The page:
Demands have been made in recent days, and are still being made, for the Nobel Peace Prize awarded to Aung San Suu Kyi to be revoked or withdrawn. These demands are being made by protesters outraged at her silence on the persecution of Rohingyas in her country. There are also leading figures in such areas as journalism who have made it clear that Suu Kyi does not deserve to keep the prize or be permitted to keep it. A leading columnist in Britain's influential Guardian newspaper has made it clear that the Myanmar leader should be stripped of the prize.
The issue is important as it raises an ethical question. If a winner of such a prestigious prize as the Nobel subsequently turns out to be a figure who militates against the very principles she or he once held dear, it is the prize that gets tainted. Since Suu Kyi has not spoken in defence of the Rohingyas yet, indeed since she appears to be condoning the action of the Myanmar army in killing, raping and driving out the Rohingyas from their ancestral land, her prize has lost value and will henceforth be sneered at. Should she then keep it? On her own, should she return it to the Nobel Committee? Will the Nobel Committee now move to seize back the award?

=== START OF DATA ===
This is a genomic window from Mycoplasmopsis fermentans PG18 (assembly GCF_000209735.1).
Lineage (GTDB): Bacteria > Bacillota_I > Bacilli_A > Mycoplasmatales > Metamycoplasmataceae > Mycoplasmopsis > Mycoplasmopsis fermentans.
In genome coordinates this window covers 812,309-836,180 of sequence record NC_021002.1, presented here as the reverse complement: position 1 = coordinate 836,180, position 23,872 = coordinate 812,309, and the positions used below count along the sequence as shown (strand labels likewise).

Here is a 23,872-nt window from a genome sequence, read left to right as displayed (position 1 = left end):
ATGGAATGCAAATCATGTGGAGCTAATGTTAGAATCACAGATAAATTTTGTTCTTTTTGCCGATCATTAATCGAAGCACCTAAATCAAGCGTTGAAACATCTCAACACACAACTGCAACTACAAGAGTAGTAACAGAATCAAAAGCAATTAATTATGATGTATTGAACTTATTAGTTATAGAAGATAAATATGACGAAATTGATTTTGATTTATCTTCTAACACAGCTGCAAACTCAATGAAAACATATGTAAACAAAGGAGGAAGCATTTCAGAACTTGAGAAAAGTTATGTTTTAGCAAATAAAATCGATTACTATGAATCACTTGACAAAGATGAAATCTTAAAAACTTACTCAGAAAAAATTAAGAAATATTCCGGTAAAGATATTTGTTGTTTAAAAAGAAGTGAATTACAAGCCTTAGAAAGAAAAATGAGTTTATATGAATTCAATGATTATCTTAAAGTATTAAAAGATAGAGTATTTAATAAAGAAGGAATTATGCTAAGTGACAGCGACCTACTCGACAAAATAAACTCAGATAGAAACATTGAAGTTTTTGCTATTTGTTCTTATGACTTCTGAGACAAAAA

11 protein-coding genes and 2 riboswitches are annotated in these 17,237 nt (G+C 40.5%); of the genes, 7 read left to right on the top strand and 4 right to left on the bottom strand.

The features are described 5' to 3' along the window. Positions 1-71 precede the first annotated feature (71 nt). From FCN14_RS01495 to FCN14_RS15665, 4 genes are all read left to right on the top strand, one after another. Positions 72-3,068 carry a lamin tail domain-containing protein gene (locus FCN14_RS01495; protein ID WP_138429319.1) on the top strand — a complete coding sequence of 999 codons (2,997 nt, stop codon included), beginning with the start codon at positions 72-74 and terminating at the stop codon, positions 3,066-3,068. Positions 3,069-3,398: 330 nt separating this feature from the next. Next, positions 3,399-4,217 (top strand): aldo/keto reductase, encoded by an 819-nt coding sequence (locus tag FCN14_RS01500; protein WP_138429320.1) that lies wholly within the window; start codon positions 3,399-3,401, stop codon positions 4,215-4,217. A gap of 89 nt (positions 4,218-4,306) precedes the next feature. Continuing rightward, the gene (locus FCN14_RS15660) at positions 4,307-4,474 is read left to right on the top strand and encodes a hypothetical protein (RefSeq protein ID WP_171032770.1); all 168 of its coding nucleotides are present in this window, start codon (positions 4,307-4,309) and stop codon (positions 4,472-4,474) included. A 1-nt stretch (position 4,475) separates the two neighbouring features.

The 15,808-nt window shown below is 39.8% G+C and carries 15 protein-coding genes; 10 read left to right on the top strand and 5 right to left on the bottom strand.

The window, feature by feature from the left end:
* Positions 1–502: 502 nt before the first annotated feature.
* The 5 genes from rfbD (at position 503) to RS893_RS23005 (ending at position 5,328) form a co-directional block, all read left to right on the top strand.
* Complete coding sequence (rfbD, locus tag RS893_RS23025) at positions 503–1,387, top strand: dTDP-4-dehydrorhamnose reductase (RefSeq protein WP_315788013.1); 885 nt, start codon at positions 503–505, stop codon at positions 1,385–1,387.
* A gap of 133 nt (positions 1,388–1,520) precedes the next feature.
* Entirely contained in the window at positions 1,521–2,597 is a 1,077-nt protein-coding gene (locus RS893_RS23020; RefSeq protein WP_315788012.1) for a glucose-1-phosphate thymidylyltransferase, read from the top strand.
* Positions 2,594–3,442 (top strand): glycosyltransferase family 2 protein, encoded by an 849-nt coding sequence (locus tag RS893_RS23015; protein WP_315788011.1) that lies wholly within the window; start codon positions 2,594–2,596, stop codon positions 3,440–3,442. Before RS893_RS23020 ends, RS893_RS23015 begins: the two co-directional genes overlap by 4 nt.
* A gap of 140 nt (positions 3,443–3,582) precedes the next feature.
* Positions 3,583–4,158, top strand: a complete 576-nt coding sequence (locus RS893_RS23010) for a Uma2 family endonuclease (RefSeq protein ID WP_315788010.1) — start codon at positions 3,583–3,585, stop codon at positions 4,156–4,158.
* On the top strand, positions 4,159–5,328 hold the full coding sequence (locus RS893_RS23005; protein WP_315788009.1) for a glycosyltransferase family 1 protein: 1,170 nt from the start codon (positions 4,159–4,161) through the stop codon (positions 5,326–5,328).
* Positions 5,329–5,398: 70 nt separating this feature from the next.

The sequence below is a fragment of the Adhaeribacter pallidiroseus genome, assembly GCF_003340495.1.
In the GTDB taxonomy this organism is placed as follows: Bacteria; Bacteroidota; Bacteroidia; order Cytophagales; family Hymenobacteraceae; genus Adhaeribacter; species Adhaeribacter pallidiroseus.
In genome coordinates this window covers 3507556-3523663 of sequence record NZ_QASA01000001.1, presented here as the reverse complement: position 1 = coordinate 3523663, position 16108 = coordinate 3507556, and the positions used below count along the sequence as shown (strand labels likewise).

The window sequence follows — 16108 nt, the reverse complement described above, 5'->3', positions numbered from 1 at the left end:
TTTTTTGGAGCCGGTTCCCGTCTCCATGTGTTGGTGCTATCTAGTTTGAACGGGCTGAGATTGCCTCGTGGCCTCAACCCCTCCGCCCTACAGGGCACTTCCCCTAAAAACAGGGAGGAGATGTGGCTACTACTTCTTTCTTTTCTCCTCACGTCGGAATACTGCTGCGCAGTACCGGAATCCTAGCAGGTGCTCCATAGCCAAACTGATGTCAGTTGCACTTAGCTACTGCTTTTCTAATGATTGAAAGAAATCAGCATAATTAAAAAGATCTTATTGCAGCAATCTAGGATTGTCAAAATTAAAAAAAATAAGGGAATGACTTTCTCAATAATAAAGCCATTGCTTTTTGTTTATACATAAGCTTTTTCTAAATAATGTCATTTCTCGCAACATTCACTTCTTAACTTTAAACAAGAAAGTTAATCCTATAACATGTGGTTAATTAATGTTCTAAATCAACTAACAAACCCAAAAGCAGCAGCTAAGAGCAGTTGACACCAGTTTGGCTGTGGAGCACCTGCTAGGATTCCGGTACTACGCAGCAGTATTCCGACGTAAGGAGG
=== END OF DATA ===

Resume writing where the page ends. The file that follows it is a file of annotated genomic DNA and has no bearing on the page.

The Nobel Committee has of course made it known that it does not take back the prizes it has already given to individuals, for these awards relate to their achievements or performance during the time in which they were given. There is a point here, to be sure. But the Committee should at the same time be seized of the other reality, which is that one who has won the prize for peace is now presiding over a breakdown of peace in her country. Ethics comes in again. Bring in here the Nobel for Peace given to Henry Kissinger and Le Duc Tho in 1973.
It was wise on Le Duc Tho's part to decline the prize, for Vietnam was still at war. Kissinger went ahead with accepting it. The question is not why Kissinger accepted it. It is one of what prompted the Nobel Committee to award it to these two individuals when it knew full well that peace was yet far away. The Nobel Committee needs to reflect on these matters.
Leave Your Comments